While students are working through the activity, circulating allows you to listen to student conversations and field questions. How are students doing? What are they thinking? Do they need help? Listening to student ideas as you circulate will give you a better idea of what might be a productive whole-class discussion later in the activity. Here are some things to focus on as you circulate:

  • Keep track of progress. You have a finite amount of time in your class period. Are students likely to finish in the class period? Are they recording what they learned on the worksheet? Are they on the right track? Do you need to prompt them to move on, or to go back and think about something again? Is the class as a whole on track? Planned check-in points (see below) can help keep everyone on the same page.
  • Shop for examples. Watch for what students are doing, and hang onto those examples for later. For example, in Forces and Motion: Basics, do you notice a group experimenting with the friction slider? During a whole-class discussion, you can ask those students to share what happened to the motion when there was more or less friction. Students can be shy about sharing ideas with a large class, so having a few of these observations “in your pocket” can be helpful for facilitating discussion.
  • Help students get un-stuck. If students are having trouble, you can encourage them to get help from a neighbor, or ask open-ended questions (see below) to help them figure it out on their own.
  • Help groups work productively. You’ll know if an activity is working well when students are talking to each other, trying things out in the simulation, and participating. If students are off-track, you can bring them back to the task at hand. If students aren’t working well together, you can assign rotating roles (e.g., one in charge of the simulation and one in charge of the activity sheet).

6. Don’t take over the computer

Use a light touch as you work with students -- don’t overly direct students as they work through the activity. When teachers start controlling the simulation, we see students become more passive and less engaged. Instead, ask students questions to let them figure it out on their own, or encourage them to get help from a neighbor. Usually, another student has figured it out.

7. Guide students with questions

Instead of showing students what to do, use questions to encourage further student exploration -- for example, “Did you know that you can move the moon?” “I wonder what would happen if you increased gravity?” “What’s going on here?” “How do you know that?” “Is this like anything else that you’ve seen?” If a student seems to be misunderstanding what they are seeing, encourage them to use the simulation to figure it out -- for example, “Can you show me how you found that?” 

8. Plan check-in points

You might make a note in your activity sheet where you would like to check in with students. In a small class, you might do this by looking over students’ shoulders as they work, or asking them to check in with you. See our recommendation on designing activities for suggestions on how to design your worksheet to enable easy check-ins.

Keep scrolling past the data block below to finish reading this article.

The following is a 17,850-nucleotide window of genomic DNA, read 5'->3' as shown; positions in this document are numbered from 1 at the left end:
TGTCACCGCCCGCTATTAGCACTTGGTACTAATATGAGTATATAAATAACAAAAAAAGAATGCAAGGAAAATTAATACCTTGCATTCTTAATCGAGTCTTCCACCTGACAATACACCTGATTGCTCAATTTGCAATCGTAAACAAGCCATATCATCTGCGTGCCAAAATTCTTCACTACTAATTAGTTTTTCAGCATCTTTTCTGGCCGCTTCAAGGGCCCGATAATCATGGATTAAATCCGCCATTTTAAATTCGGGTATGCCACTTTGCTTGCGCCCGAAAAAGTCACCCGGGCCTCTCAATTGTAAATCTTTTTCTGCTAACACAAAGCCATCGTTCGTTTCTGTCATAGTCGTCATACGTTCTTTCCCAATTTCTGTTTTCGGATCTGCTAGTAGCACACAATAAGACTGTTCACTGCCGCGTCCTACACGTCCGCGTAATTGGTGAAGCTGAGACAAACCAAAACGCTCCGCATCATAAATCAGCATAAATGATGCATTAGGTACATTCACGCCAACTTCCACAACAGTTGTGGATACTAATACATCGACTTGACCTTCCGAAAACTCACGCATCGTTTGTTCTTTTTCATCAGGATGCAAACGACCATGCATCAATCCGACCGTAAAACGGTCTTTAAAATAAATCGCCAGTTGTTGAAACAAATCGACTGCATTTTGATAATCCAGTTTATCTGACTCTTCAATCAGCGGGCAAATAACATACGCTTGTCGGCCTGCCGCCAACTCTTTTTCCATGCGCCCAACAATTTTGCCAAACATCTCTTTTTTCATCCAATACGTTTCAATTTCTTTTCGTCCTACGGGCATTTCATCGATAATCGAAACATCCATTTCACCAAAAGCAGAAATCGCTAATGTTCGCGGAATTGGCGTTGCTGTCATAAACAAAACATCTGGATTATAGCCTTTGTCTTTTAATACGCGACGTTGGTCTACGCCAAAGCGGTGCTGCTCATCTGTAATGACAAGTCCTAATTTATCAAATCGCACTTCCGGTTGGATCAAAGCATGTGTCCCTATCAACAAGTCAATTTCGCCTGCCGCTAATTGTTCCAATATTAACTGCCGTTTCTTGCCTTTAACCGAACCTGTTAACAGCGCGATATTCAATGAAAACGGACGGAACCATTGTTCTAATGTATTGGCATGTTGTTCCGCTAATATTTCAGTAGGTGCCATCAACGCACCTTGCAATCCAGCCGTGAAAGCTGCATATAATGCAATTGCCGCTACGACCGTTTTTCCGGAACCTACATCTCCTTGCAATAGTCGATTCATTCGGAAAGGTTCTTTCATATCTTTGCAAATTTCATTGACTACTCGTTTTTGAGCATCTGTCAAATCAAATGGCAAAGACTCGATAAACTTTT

In a larger class, you might use class discussion as a check-in. Be sure to use student ideas as much as possible: ask students to share what they’ve found, or you can share examples that you heard as you circulated. Good question prompts could be, “What did you guys observe?” or “Can you explain to the rest of the class how you did that?” or “Do you agree with that?”

Clicker questions are another easy way to check in with a large class; you can pull students together for a clicker question vote periodically, to make sure they have the key ideas before they move on to the next portion of the activity.

Ideas for using PhET with clicker questions and whole-class discussions can be found in our recommendation on using PhET in lecture.

9. Pull it all together

At the end of the lesson, help students synthesize and reflect on what they’ve learned. With the simulation open, go through the worksheet as a group; you might fill out the worksheet yourself on a document camera as you go. Promote student engagement by asking several students to share their ideas and findings during this time. 

10. Be flexible

And of course, it’s important to be flexible. In any inquiry activity, it will be hard to predict just where students will take the activity, what will be challenging for them, and where you might need to spend less time. It’s easy to follow students’ curiosity and questions, since the simulations are such flexible tools. 

11. Never stop improving

After the activity, we suggest taking a little time to reflect on how it went, so you can make modifications for next time. Here is a short reflection rubric developed for this purpose.